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If I have an ASP.NET web application that has a SQL Server database, is it safe to assume that if a SQL Injection attack is going to be made it will pass through an instance of the SqlCommand class?

Background:

I am in a situation where I inherited a rather large web application that has some SQL Injection vulnerabilities. I have found several just by looking through the code for other issues, but I'm wondering if a safe way to find all SQL Injection vulnerabilities would be to search all files for instances of SqlCommand and then check to see if they are parametrized queries. Is this a solid plan?

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4 Answers

up vote 20 down vote accepted

I wouldn't look just for SqlCommand specifically - the code could use DBCommand or IDbCommand. It could be wrapped in ORMs like EF, L2S or NHibernate (all offer some level of raw access). It could use something like "dapper" or simple.data. Or DataTable / DataAdapter. You might have code that uses legacy OLEDB or ADODB access. Heck, for all we know you could have written your own low-level TDS API.

So: it comes down to checking data access code, which could take many forms. If your departmental approach is "use SqlCommand directly", then that changes things.

Also: SQL injection isn't limited to .NET - you can, for example, create a SQL injection risk in a raw command text or stored procedure even if you parameterise, if the TSQL does any kind of concatenation to make dynamic SQL, to be invoked via EXEC. Note that sp_executesql can help with that.

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That last bit is super important if you're talking over someone else's project. If there are sprocs you want to audit them thoroughly. Just because data is already in the db does not mean it's safe to concatenate into a sql command. –  Wedge Nov 21 '12 at 6:14
    
Great answer! Last question - if an injection attack were to take place at the SQL Server level would it have to be done through the use of EXEC? –  Abe Miessler Dec 4 '12 at 18:26
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Depending on your database schema you may also need to check for attacks in stored procs (assuming you're using stored procs). I have seen people use paramterised stored procedures in their code, but in the proc they just use EXEC to query:

CREATE PROC Dummy
(
   @Str VARCHAR(50)
)
AS
EXEC ('SELECT * FROM Table Where Column = ''' + @Str + '''')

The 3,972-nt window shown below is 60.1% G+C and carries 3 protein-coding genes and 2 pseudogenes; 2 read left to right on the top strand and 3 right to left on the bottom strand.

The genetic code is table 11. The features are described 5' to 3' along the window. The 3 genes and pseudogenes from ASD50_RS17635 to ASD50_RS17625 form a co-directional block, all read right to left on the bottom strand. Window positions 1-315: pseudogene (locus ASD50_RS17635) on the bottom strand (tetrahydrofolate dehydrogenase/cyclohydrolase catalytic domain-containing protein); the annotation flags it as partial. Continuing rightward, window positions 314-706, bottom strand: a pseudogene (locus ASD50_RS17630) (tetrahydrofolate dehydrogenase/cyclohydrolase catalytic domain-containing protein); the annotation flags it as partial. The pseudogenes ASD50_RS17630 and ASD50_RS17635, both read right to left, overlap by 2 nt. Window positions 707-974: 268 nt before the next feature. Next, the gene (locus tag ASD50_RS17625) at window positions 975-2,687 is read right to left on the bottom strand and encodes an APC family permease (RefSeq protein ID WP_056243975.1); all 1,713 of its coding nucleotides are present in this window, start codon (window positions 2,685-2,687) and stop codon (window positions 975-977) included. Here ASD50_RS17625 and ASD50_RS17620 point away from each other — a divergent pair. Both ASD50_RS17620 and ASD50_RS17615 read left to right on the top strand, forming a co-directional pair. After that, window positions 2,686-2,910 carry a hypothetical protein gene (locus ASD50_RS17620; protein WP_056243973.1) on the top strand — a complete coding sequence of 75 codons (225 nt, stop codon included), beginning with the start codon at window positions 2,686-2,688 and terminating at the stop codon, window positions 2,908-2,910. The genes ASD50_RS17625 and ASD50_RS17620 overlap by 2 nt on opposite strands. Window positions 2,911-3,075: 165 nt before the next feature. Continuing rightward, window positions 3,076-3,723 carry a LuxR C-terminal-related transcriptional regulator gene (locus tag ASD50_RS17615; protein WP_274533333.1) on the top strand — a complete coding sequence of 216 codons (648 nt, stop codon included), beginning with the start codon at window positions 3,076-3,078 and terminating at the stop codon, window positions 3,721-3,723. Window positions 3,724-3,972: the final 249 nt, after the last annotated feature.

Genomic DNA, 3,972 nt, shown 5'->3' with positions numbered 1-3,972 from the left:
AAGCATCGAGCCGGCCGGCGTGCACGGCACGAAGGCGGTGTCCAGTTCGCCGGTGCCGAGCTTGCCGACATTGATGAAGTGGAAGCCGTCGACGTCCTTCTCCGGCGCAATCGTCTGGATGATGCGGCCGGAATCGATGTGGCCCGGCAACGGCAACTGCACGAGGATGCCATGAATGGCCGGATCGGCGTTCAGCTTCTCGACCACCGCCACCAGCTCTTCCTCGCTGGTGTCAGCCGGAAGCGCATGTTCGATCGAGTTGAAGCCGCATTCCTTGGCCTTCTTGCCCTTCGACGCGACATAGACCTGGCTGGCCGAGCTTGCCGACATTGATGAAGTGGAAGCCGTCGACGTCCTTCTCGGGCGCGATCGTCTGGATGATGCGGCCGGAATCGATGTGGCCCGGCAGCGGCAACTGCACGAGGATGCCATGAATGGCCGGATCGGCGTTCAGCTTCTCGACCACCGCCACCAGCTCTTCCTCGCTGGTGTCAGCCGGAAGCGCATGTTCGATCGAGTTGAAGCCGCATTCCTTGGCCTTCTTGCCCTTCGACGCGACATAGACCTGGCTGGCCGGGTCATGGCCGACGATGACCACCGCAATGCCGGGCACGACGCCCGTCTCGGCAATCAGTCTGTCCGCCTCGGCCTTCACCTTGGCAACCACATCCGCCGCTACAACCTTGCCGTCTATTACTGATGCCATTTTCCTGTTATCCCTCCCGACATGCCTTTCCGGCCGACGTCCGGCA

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You will also need to look for things which use or contain a SqlCommand. These include SqlDataAdapter, among others.

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In addition, look specifically for usages that concatenate parameters into the query string, instead of setting them up as parameters. If you have one function that simply executes any string passed in, mark it obsolete and refactor any usages that error to use an overload accepting a collection of parameters. –  KeithS Nov 21 '12 at 0:21
    
In dealing with code that uses string concatenation, I've found a useful first step to use ReSharper to turn the concatenation into a call on String.Format. I'll then refactor the format strings into constants, or else refactor the String.Formats into named methods. It then becomes much easier to find duplication, and to refactor that into methods that create a SqlCommand instead of methods that create strings. –  John Saunders Nov 21 '12 at 0:24
    
There could be helper libraries. The 'Data Access Application Block' or old SqlHelper allow for easy injection vulnerabilities. –  Tass Nov 21 '12 at 0:37
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Just because you are using a parametrized query library doesn't mean its used properly. While auditing code I have seen cases where parametrized quires are being used, but some parts of the query are still built using string concatenation. More specifically the table name and the limit/order part of the query are common mistakes.

If you are totally set on static analysis the best bet is to grep for all queries in the application and then make sure each one is built properly. Yes this will take a long time, and it can be mind numbing. Take breaks, take notes and press on. When you find sql injection it will be rewarding!

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